Jun 14th 2017 5:47 pm Response: #228269 I disapprove of the proposed work requirements for Indiana's HIP 2.0 because they do not take into consideration reasons people may not be able fulfill them, such as 1) lack of consistent childcare (before and after school, during school breaks, when a child is ill, or during late working shifts) since most low-wage and entry jobs do not offer time off for family needs; 2) lack of transportation to get to and from a job, especially for late working shifts when few buslines are available; and 3) seemingly minor physical or mental/emotional problems that do not qualify as disabilities yet limit a person's functionality - e.g. inability to stand or sit for long periods, anger management issues, or lower intelligence or social skills.

A problem with the Gateway to Work program is its intensity and necessary time commitment. I know a person who could not participate because he had to be available to drive his partner to and from her job and for childcare - at least one of them has a job. Indiana should make adjustments to this good program so more people can participate.

Another problem is that although unemployment rates are low, not everyone is employed - I know many who are searching unsuccessfully for a job. Also, many jobs have limited and/or irregular hours. To remove a person's access to health care because they can't find or maintain consistent employment for the required time is to punish them unreasonably. It will just push them further into the poverty cycle of poor health and possibly homelessness.

Demand that Indiana use Medicaid as it was intended, to help people get healthcare, not punish them for being unsuccessful.
Jun 14th 2017 9:09 pm Response: #228273 I believe there should be a work requirement. As an employee, I have to pay for part of my insurance coverage so those who get it for "free" should either be working, looking for work, or in school unless a disability keeps them from finding employment.
Jun 15th 2017 5:05 am Response: #228277 Many people are working already and many are disabked. Adding this requirement adds additional adminstrative stress to a system that is already struggling to keep up with administrative needs. I do not think this is necessary or a good use of funds. I know many single mom's who want to work but have special need children. They cannot go to work or hold a job because finding a job that is flexible enough to meet the needs of a special needs child, including time off when school is out,is impossible.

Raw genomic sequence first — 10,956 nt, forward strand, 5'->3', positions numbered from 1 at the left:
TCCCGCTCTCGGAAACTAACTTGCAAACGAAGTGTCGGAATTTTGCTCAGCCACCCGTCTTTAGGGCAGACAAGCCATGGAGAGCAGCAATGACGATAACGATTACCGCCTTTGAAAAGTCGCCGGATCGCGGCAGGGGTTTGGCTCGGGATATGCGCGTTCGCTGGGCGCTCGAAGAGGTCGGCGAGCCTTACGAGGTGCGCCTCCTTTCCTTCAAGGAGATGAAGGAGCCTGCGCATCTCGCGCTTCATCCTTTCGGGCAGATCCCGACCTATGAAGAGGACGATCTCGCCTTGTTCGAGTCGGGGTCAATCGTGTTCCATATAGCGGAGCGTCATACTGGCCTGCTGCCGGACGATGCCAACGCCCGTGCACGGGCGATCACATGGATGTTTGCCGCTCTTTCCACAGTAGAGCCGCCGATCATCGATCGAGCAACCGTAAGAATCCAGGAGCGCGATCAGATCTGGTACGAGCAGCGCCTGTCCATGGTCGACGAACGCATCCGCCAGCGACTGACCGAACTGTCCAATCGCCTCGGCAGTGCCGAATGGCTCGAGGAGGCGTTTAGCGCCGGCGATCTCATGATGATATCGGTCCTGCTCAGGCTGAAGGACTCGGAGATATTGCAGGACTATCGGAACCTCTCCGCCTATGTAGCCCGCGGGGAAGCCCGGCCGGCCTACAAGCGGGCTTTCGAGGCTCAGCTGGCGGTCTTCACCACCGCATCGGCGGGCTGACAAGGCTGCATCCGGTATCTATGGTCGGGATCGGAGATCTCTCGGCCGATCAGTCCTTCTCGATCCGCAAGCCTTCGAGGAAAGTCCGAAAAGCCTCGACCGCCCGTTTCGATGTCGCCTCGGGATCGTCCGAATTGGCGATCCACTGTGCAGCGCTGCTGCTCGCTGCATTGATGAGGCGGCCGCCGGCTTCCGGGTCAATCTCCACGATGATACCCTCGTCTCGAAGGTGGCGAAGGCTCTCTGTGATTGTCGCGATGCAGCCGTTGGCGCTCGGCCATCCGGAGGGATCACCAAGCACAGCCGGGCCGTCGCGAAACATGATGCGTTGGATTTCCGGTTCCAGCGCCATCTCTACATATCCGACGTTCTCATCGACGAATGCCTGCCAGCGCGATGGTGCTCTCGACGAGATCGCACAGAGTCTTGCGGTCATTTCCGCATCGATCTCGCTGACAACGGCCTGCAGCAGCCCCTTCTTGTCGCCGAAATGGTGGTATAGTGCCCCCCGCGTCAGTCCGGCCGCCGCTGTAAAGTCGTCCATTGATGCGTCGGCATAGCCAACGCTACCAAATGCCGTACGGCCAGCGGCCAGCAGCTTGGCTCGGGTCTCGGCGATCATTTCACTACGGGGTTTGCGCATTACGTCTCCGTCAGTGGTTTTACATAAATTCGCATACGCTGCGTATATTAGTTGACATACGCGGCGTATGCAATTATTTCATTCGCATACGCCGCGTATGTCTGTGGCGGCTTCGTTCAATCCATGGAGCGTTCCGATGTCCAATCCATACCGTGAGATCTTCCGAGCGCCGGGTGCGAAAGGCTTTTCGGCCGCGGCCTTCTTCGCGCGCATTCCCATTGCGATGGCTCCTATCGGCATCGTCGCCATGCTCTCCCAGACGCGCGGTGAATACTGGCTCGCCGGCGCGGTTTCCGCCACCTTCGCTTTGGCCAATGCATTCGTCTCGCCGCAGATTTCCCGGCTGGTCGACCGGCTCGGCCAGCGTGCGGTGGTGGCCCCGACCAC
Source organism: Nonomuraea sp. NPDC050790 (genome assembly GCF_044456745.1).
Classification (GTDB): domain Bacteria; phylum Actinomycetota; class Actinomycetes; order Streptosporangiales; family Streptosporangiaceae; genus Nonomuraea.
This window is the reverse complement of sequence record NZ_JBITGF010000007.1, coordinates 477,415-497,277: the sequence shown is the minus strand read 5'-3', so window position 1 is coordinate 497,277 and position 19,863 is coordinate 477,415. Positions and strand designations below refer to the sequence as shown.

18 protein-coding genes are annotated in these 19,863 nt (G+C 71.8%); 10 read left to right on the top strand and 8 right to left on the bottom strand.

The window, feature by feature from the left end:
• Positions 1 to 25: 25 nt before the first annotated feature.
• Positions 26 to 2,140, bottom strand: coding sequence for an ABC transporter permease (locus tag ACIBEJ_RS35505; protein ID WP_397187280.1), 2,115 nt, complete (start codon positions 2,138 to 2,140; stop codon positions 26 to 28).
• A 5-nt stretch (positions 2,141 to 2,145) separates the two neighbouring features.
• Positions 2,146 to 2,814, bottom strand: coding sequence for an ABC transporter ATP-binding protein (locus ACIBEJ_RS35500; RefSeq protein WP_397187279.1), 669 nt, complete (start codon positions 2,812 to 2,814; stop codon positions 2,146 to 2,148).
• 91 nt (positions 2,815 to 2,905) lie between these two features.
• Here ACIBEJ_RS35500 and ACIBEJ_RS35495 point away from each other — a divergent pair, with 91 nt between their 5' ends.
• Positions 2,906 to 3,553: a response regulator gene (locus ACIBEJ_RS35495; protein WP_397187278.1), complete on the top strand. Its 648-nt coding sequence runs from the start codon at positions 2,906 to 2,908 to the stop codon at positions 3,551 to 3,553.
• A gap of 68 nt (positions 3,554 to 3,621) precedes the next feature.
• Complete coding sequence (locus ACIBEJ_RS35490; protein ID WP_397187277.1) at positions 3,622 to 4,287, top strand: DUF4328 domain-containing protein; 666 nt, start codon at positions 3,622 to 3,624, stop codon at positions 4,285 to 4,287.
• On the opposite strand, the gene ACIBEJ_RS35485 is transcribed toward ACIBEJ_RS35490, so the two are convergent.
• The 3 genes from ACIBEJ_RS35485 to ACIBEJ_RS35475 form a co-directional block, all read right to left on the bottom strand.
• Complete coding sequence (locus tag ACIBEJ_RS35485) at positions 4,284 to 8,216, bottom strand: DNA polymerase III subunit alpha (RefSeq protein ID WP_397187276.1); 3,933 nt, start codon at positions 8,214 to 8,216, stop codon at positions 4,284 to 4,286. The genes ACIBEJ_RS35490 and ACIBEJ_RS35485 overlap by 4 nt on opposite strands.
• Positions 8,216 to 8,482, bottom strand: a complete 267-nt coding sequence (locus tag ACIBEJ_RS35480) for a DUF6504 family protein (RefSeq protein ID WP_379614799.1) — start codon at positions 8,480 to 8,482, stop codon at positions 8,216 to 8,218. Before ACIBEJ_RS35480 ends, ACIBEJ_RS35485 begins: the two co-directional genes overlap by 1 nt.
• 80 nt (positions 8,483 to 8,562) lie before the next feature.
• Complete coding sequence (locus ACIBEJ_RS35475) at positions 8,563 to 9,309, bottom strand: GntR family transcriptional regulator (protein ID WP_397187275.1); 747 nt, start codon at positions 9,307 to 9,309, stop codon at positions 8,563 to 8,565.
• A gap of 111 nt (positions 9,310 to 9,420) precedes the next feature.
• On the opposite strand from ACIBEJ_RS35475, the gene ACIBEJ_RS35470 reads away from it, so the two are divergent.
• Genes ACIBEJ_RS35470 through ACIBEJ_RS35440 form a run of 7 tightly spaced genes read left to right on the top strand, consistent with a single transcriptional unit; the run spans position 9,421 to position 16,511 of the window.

Jun 15th 2017 9:30 am Response: #228281 Good health care for Hoosiers, all Hoosiers, benefits everyone who lives in the state. We all pay for health care in some way, whether through escalating insurance rates, doctor fees or higher prescription costs. Low-income Hoosiers pay too. Poor health is a drain on family resources. Family wage earners miss work, can't attend their children's school activities, and spend what little resources they have on over the counter,costly medications that mostly don't work because the condition hasn't been properly diagnosed. Access to physician care saves money in the long run by targeting treatment through proper diagnosis. I am a HIP 2.0 recipient. I have been classified "medically frail" due to years of battling high blood pressure, arthritis and depression. I was denied insurance when I was working and could afford it,due to pre-existing conditions. The exact words of the agent were "There's no way my company will write a policy for you." I am a college-educated former small-business owner. Not everyone on public assistance is a "slacker"' As a matter of fact, most of us DO work in some way, whether working at a low-paying retail job, caring for grandchildren while the parents work, or caring for an elderly parent, like I do. EVERYONE DESERVES GOOD HEALTH. This work requirement ignores the reality of life for low-income Hoosiers, and puts another barrier between us and good health.